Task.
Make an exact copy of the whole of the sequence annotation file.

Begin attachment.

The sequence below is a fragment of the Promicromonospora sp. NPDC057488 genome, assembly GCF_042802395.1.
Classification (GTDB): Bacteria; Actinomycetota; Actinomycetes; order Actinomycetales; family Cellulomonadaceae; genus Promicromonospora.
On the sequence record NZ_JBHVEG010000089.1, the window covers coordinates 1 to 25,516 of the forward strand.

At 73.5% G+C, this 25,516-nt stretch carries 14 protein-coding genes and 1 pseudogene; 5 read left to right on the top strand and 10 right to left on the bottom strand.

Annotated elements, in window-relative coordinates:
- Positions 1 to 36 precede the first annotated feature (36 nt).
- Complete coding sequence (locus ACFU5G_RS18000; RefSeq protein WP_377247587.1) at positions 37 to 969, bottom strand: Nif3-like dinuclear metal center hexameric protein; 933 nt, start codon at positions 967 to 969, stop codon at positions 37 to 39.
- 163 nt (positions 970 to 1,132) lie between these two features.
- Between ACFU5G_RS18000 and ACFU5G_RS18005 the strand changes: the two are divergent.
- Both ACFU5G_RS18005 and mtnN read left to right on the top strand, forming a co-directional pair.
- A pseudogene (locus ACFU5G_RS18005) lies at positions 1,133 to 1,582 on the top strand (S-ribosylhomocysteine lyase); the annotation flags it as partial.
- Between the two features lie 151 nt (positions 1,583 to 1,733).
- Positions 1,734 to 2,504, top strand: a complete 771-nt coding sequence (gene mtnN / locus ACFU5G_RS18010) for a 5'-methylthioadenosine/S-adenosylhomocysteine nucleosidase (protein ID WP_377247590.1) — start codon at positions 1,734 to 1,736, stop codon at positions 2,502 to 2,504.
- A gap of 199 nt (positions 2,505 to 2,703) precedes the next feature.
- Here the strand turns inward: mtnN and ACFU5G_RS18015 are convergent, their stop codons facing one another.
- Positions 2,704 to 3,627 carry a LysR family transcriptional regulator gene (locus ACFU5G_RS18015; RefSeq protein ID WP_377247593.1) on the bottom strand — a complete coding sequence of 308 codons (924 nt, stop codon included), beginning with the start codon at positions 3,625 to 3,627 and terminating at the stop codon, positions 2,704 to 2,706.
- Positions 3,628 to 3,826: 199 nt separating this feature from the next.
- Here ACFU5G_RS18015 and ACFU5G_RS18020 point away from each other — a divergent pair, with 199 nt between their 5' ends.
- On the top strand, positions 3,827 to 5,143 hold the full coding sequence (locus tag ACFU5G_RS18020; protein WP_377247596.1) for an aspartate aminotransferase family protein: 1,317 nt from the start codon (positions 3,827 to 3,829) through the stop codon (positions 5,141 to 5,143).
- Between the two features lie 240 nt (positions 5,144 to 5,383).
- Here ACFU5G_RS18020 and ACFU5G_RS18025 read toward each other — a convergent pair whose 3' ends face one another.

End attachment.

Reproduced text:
The sequence below is a fragment of the Promicromonospora sp. NPDC057488 genome, assembly GCF_042802395.1.
Classification (GTDB): Bacteria; Actinomycetota; Actinomycetes; order Actinomycetales; family Cellulomonadaceae; genus Promicromonospora.
On the sequence record NZ_JBHVEG010000089.1, the window covers coordinates 1 to 25,516 of the forward strand.

At 73.5% G+C, this 25,516-nt stretch carries 14 protein-coding genes and 1 pseudogene; 5 read left to right on the top strand and 10 right to left on the bottom strand.

Annotated elements, in window-relative coordinates:
- Positions 1 to 36 precede the first annotated feature (36 nt).
- Complete coding sequence (locus ACFU5G_RS18000; RefSeq protein WP_377247587.1) at positions 37 to 969, bottom strand: Nif3-like dinuclear metal center hexameric protein; 933 nt, start codon at positions 967 to 969, stop codon at positions 37 to 39.
- 163 nt (positions 970 to 1,132) lie between these two features.
- Between ACFU5G_RS18000 and ACFU5G_RS18005 the strand changes: the two are divergent.
- Both ACFU5G_RS18005 and mtnN read left to right on the top strand, forming a co-directional pair.
- A pseudogene (locus ACFU5G_RS18005) lies at positions 1,133 to 1,582 on the top strand (S-ribosylhomocysteine lyase); the annotation flags it as partial.
- Between the two features lie 151 nt (positions 1,583 to 1,733).
- Positions 1,734 to 2,504, top strand: a complete 771-nt coding sequence (gene mtnN / locus ACFU5G_RS18010) for a 5'-methylthioadenosine/S-adenosylhomocysteine nucleosidase (protein ID WP_377247590.1) — start codon at positions 1,734 to 1,736, stop codon at positions 2,502 to 2,504.
- A gap of 199 nt (positions 2,505 to 2,703) precedes the next feature.
- Here the strand turns inward: mtnN and ACFU5G_RS18015 are convergent, their stop codons facing one another.
- Positions 2,704 to 3,627 carry a LysR family transcriptional regulator gene (locus ACFU5G_RS18015; RefSeq protein ID WP_377247593.1) on the bottom strand — a complete coding sequence of 308 codons (924 nt, stop codon included), beginning with the start codon at positions 3,625 to 3,627 and terminating at the stop codon, positions 2,704 to 2,706.
- Positions 3,628 to 3,826: 199 nt separating this feature from the next.
- Here ACFU5G_RS18015 and ACFU5G_RS18020 point away from each other — a divergent pair, with 199 nt between their 5' ends.
- On the top strand, positions 3,827 to 5,143 hold the full coding sequence (locus tag ACFU5G_RS18020; protein WP_377247596.1) for an aspartate aminotransferase family protein: 1,317 nt from the start codon (positions 3,827 to 3,829) through the stop codon (positions 5,141 to 5,143).
- Between the two features lie 240 nt (positions 5,144 to 5,383).
- Here ACFU5G_RS18020 and ACFU5G_RS18025 read toward each other — a convergent pair whose 3' ends face one another.